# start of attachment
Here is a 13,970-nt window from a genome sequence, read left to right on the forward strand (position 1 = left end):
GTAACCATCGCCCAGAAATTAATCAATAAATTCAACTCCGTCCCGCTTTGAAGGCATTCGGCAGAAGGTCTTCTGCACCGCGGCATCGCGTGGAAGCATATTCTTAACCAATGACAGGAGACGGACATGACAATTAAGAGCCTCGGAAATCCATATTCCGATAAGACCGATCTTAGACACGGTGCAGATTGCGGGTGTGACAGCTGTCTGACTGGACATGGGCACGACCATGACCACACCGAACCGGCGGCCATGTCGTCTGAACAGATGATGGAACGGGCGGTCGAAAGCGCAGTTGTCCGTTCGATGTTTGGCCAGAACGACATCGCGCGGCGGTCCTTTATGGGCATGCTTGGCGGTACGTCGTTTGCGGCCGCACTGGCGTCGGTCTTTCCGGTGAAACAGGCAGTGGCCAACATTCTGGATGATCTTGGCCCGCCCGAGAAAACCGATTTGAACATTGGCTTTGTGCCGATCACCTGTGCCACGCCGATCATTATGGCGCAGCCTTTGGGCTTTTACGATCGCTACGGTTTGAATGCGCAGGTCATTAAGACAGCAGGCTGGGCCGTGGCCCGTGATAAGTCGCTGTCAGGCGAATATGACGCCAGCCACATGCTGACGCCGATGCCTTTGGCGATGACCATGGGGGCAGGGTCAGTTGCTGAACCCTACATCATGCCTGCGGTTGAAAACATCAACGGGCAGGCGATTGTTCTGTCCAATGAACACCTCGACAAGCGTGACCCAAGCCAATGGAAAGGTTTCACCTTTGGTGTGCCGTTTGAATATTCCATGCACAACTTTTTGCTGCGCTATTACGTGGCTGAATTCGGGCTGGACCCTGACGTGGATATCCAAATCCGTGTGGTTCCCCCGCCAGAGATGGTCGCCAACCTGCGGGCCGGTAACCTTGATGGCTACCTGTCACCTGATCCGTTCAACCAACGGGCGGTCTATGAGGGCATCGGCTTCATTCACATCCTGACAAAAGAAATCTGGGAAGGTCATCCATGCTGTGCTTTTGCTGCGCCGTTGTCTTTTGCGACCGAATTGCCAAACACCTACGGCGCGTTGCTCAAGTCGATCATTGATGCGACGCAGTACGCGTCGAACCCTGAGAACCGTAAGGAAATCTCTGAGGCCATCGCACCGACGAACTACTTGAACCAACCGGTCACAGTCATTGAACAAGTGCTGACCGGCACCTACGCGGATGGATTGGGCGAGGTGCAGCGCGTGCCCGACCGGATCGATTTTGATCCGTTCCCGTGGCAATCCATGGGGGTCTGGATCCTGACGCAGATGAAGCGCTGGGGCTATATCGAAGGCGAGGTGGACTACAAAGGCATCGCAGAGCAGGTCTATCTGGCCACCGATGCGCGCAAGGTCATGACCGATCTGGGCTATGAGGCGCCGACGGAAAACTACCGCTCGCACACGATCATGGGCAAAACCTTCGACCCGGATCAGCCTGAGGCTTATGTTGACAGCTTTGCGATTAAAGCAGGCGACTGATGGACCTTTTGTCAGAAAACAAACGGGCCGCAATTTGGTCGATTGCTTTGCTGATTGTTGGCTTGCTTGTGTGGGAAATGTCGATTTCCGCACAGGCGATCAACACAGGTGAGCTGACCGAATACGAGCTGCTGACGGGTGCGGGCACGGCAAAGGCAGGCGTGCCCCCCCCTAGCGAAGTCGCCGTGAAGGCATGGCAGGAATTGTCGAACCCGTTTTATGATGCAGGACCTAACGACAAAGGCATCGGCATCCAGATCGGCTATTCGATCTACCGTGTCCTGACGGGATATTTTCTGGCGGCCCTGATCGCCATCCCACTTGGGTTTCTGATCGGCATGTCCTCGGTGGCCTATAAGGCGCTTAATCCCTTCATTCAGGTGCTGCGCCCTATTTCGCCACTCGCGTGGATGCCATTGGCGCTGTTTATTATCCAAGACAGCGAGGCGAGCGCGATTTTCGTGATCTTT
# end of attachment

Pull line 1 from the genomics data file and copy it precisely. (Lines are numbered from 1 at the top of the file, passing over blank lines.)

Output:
Here is a 13,970-nt window from a genome sequence, read left to right on the forward strand (position 1 = left end):